Novel breath sensor detects Type-1 diabetes instantly
Scientists have developed and successfully tested a sensor that can instantly tell whether someone has Type-I diabetes.
It could also be used by emergency room doctors to determine whether a patient has developed diabetic ketoacidosis, a potentially serious complication that occurs when diabetics do not take enough insulin.
In the future, the technology may also be used by diabetics, in their own homes, to determine whether they need more insulin.
Sotiris E. Pratsinis, professor and colleagues at ETH Zurich (Swiss Federal Institute of Technology), explain that everyone has a little bit of acetone in their breath.
But people with Type I diabetes release unusually high levels of acetone during exhalation. If they have diabetic ketoacidosis, a dangerous buildup of acetone in the blood, they exhale even-larger amounts of the chemical.
Pratsinis' team built an extremely sensitive acetone detector. The device acts like an electrical resistor. When it gets hit with a puff of acetone-filled air, its resistance drops, allowing more electricity to pass between the electrodes.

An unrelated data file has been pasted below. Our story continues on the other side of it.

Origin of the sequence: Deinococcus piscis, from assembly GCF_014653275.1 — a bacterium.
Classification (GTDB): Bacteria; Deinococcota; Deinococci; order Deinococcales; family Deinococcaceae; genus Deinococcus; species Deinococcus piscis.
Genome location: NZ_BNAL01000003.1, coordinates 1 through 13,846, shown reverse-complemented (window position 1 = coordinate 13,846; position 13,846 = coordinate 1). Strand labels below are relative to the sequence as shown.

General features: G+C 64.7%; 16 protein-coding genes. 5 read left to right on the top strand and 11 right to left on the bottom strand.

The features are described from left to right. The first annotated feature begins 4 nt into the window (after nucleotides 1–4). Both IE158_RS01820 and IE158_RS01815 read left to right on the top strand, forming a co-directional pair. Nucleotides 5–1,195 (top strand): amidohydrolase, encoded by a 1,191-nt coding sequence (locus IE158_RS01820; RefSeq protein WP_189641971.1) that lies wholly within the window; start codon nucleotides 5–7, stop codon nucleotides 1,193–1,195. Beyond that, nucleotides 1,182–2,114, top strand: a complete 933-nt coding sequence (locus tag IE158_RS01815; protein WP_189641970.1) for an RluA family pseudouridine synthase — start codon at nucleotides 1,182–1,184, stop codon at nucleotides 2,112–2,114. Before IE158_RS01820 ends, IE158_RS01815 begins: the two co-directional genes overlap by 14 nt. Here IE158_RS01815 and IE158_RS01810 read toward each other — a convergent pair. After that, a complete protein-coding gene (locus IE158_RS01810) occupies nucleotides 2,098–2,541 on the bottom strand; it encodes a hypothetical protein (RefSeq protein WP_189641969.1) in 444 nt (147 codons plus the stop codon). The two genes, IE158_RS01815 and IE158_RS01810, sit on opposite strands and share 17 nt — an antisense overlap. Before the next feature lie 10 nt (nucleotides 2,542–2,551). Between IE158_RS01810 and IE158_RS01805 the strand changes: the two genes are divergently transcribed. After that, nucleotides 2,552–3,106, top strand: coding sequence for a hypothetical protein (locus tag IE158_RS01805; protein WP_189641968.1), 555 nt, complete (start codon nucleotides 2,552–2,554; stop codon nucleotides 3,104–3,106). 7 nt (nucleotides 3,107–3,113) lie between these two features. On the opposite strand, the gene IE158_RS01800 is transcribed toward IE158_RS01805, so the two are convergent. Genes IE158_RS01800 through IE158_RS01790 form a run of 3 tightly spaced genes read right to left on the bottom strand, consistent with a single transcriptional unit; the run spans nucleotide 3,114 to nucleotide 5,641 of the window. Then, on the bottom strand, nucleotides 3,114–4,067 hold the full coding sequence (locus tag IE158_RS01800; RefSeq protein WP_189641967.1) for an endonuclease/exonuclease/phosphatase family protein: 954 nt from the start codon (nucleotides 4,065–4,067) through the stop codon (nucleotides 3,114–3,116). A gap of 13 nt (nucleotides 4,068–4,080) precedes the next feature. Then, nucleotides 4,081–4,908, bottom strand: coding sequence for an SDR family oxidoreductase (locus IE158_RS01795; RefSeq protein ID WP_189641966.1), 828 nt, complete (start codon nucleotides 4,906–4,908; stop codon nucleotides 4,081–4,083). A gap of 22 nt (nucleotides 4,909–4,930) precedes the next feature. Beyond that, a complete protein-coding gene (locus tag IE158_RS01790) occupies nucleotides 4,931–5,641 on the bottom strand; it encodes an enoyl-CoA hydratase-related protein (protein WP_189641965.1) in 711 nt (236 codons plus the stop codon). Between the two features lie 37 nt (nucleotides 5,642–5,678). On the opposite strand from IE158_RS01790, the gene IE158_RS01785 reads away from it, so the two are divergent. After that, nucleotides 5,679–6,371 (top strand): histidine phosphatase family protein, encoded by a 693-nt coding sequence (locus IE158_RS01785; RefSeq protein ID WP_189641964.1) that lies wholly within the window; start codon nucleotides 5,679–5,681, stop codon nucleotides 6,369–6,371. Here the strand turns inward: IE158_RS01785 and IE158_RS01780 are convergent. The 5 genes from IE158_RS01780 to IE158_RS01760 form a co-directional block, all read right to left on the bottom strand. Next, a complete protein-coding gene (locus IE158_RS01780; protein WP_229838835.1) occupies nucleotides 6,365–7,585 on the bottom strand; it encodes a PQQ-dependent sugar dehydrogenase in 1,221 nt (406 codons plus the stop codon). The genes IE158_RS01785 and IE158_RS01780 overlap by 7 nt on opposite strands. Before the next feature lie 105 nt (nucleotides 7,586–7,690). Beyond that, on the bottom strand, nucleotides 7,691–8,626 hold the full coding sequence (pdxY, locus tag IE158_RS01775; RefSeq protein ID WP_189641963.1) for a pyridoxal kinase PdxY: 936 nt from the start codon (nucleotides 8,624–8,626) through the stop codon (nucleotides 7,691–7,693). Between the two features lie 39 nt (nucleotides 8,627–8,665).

Electrical resistance is a measure of the degree to which an object opposes an electric current through it.
If a diabetic were to breathe on the sensor, its resistance would suddenly drop. When a healthy person exhales onto the device, its resistance will not change very much.
Pratsinis' team found this new sensor can detect acetone in extremely moist air, an attribute that is critical for any breath test, said an American Chemical Society (ACS) release.
It is sensitive enough to detect acetone at 20 parts per billion, a concentration that is 90 times lower than the level at which it can be found in the breath of diabetic patients.